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“In Thee”

Posted by purplemary54 on April 25, 2013

This is pretty much the last song you’d expect from Blue Oyster “More Cowbell!” Cult.  At least if you judge them by their biggest hit, “Don’t Fear the Reaper.”  They always seemed to tend toward a fantasy filled, albeit morbid, hard rock.  Although on the other hand, they look like the least rockin’ rockers of all time.  I look at lead singer Eric Bloom, and I half expect him to try to sell me insurance.  Or explain the life cycle of the earthworm (he could easily pass for the high school science teacher all the girls had crushes on).  He’s just a guy.  The whole band are just guys.  Guys who happen to make their living as musicians–which generally means spending most of your working time on the road.

Looking at it that way, it makes perfect sense that they made one of the most wistful, down to earth, road songs ever.  The road song is a staple of rock music.  Journey, Motley Crue, Kiss.  They all have excellent road songs.  Bon Jovi created one of the most famous road songs ever, turning being a touring rock band into an analogy of the Wild West.  Jackson Browne’s classic road song manages to convey all the joy and boredom and exhaustion a tour must bring.It has to be hard for these guys to be away from their homes and families so much.  Weird hours, worse food.  Drugs and groupies everywhere (indulgence in either is a choice, but the hardest thing to resist is temptation).  “In Thee” isn’t as famous as those other road songs, but it’s also not as loaded with overwrought imagery or cliché.  “Maybe I’ll see you again, baby, and maybe I won’t.  Maybe you bought your ticket, goin’ back to Detroit.”  Life on the road is treated matter-of-factly.  It’s their job.  They might not always like it, but they keep on moving from town to town.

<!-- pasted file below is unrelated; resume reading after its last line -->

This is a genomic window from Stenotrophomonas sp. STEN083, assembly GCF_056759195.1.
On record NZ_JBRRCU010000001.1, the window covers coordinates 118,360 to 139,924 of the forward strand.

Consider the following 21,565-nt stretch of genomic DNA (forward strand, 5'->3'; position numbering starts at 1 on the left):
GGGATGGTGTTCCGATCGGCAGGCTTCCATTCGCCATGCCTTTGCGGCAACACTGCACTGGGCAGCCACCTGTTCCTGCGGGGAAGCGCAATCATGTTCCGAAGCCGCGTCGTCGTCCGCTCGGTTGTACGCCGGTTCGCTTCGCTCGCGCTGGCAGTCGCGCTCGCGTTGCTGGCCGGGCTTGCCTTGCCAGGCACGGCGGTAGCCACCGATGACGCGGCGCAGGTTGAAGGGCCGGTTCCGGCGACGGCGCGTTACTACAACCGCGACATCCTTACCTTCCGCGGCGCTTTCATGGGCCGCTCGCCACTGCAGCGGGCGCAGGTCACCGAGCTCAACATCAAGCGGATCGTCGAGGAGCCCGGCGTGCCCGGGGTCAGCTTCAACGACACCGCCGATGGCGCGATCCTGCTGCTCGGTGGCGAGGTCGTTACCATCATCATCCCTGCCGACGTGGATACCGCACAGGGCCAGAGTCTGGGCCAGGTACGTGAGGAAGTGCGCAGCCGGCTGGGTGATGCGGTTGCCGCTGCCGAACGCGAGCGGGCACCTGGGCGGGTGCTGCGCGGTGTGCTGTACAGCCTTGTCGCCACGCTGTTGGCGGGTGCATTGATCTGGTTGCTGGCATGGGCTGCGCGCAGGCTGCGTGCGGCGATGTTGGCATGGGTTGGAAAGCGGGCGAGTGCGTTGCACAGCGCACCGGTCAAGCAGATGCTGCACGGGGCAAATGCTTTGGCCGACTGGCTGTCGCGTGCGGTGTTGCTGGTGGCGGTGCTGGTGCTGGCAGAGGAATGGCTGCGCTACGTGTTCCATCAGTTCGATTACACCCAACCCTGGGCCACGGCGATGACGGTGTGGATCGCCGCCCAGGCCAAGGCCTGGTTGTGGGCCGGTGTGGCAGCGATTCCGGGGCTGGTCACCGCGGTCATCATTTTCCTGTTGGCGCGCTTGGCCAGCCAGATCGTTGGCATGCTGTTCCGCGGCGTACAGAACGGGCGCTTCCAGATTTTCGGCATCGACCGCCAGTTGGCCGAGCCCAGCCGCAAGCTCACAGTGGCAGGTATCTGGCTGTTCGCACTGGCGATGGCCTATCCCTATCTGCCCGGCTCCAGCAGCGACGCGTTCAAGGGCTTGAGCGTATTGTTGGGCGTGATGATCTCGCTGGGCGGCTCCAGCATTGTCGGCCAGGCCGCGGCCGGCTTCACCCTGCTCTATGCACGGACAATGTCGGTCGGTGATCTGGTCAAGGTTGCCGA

It’s a weary, lonely life.  “So I’ll wrap myself in cities I travel.  I’ll wrap myself in dreams.  I’ll wrap myself in solitude, but I wish I could wrap myself in thee.” The use of the old word “thee” lends an air of romance and fantasy to the otherwise realistic song, a nod to Blue Oyster Cult’s other image.  But when they put away the electric guitars, the tales of doom and destruction, they’ll go back to their hotel rooms, or the tour bus.  They’ll clean up and change into a comfortable pair of sweatpants.  And they’ll call whoever is waiting for them.  They’re just guys, missing home.



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